To whom it may concern: A Letter on Dempsey Hawkins to the New York State Parole Board.

I have written as an advocate for parole to the board on Dempsey Hawkins’ behalf before.  Since 2006, he and I have been corresponding on many but predominately literary matters.  He responded to an article in The Amsterdam News about my bookshop in Harlem, as did several other prisoners around the country.  My bookshop on 160th Street looks at the Morris-Jumel Mansion, Manhattan’s oldest residence and George Washington’s headquarters during 1776’s Battle of Harlem Heights.  Arguably the commander-in-chief’s first military victory, and considered the “psychological turning point of the Revolution,” in the 20th century Duke Ellington called the same house “the Crown of Sugar Hill,” the neighborhood home to Ellington, Basie, W.E.B. Dubois, Paul Robeson and the like.  The shop’s stock is about our local history: from revolutionary to present times.

In the letters from prisoners, the bookstore represents ideals of the liberty they aspire to.  Among the most articulate of an articulate lot was Mr. Hawkins’s.  I wrote back to whoever wrote but none of the other prisoners maintained a correspondence beyond a couple of exchanges.  Neither did they read or write as well.  Letter writing, as you know, is a lost art.  As an antiquarian, a qualified appraiser, I make a study of these things.  This past summer my wife and I staged an exhibition on the 18th century letters of Eliza Jumel (of the landmark Mansion above), her husband Aaron Burr, and their world.  With my book, an anthology drawn from my collection of Africa’s incunabula, Life Turns Man Up and Down (NY: Pantheon, 2001), I acquired a reputation as a literary critic and an authority on a place I’d never been and people I’d never met, divined by reading. I say this toward qualifying my commending the prisoner on the grounds of knowing someone from their letters. 

A year ago I published on my website A Letter from Prison by Dempsey, addressing the issue of his Rehabilitation, Deterrence, and Retribution, toward it reaching a greater audience.  It is well thought.   As does all of our correspondence, it confirms the genuineness of Mr. Hawkins remorse.  In our correspondence, read in total, Dempsey’s ever recognized his responsibility for the death of someone he loved.  He’s consistently refrained from melodramatising a tragedy.  In getting to know Dempsey I found out what he did, from him and from others.  It’s the same story; save in the ugly wrath of the hysteric racists that have weighed in on the subject.  The slanderous sexual/racial accusations made in internet forums when a New York Times reporter unsympathetically reviewed Dempsey’s case in print represent the extreme opposition to the case Dempsey makes for forgiveness and parole.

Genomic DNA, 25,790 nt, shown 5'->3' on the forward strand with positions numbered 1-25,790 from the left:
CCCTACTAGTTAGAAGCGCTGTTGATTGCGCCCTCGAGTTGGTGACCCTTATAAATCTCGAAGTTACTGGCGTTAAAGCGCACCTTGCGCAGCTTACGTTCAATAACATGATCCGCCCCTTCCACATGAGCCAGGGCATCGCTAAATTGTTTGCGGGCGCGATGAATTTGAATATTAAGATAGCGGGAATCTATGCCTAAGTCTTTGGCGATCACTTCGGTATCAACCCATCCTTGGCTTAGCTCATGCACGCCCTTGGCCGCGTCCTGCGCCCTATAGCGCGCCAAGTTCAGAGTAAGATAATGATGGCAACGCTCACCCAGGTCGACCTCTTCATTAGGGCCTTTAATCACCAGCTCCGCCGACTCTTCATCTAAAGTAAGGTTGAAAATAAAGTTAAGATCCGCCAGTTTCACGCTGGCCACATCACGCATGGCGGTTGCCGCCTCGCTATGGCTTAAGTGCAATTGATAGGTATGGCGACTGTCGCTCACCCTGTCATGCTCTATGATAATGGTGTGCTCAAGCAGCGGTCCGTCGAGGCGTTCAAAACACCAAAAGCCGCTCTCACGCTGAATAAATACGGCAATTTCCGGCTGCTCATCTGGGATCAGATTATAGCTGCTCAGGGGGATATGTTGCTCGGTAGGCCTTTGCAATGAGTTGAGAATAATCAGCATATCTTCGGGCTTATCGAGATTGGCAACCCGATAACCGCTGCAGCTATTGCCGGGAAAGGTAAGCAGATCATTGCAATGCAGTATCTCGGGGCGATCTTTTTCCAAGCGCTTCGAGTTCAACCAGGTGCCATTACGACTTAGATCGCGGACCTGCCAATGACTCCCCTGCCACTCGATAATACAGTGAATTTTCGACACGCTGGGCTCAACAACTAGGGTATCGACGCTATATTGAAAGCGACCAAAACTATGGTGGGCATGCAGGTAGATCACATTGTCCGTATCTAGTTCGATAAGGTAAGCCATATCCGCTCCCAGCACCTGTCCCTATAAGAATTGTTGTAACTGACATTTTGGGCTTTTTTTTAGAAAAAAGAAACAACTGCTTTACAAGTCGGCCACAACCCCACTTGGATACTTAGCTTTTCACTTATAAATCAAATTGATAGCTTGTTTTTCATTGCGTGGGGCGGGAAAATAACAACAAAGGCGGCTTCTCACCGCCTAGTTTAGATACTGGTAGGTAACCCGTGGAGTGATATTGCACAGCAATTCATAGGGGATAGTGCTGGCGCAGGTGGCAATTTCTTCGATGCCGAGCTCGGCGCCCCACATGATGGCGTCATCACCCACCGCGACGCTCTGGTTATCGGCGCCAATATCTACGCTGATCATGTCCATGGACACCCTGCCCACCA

Racists making cause of the case 35 years later give one pause.  What if race weren’t a factor?  If Susan had been black would the case have been judged differently?  Not in Mr. Hawkins mind but by the false values of racism it could have.  As an appraiser I ask what the comps tell us?  What if Susan’s killer was “an older Kennedy-esque preppie altar boy” gone to Choate, went to Boston University, and had performed this crime of passion under the influence of drugs on, say, Manhattan’s Upper East Side, how might he have been judged?

Dempsey has never made race or class an issue in his coming to terms with what he did in our correspondence on the subject.  Most people would.  Most people romanticize themselves, deny responsibility, and have an excuse they politicize.  In similar circumstances, Shakespeare’s Romeo and Juliet did and it ended in tears.  Mr. Hawkins hasn’t.  His most vocal, to me offensive, critics have.  In our correspondence he’s consistently respective in his penance.  His wrong is an inexcusable given.   But unforgivable?  What’s right is complicated.  Who can say what’s fair?  Can we believe what he says?  The question is, Is my read “bullshit”?  I don’t think so.  I have taken Mr. Hawkins at his word because of its veracity, which is a hard thing to maintain. In print-on-paper, you can you can divine a fake, you can see a lie.  In my appraisal, he makes a thorough confession and has accepted his punishment, model prisoner.   

He testifies eloquently on rehabilitation, deterrence and restitution because he understands what he is talking about.  They are serious subjects.  They are what we are weighing in doing justice here.   Susan is dead.  It’s Dempsey’s fault.  He has lived a lifetime in consequence of a sin he’ll take to his grave and beyond.  He has not lived a lifetime of sin.  I’ve known several exemplary lives that haven’t been as long as his sentence.  He is not asking anybody forgive and forget anything.  He can’t and won’t. 

Were he out of jail, he’d be getting away with nothing.  If it takes forever to atone for his sin, it’ll still happen.  In my appraisal, I don’t think it’s worth the State’s money to incarcerate him and I don’t see any return.  It’s cold out but I think he should be out.   Given an opportunity, I think he’ll make and do good.


Kurt Thometz

Jumel Terrace Books.  Jan. 24th, 2014.

 Also see: Letter from Prison: Redemption. Rehabilitation. Deterrence. by Dempsey Hawkins.

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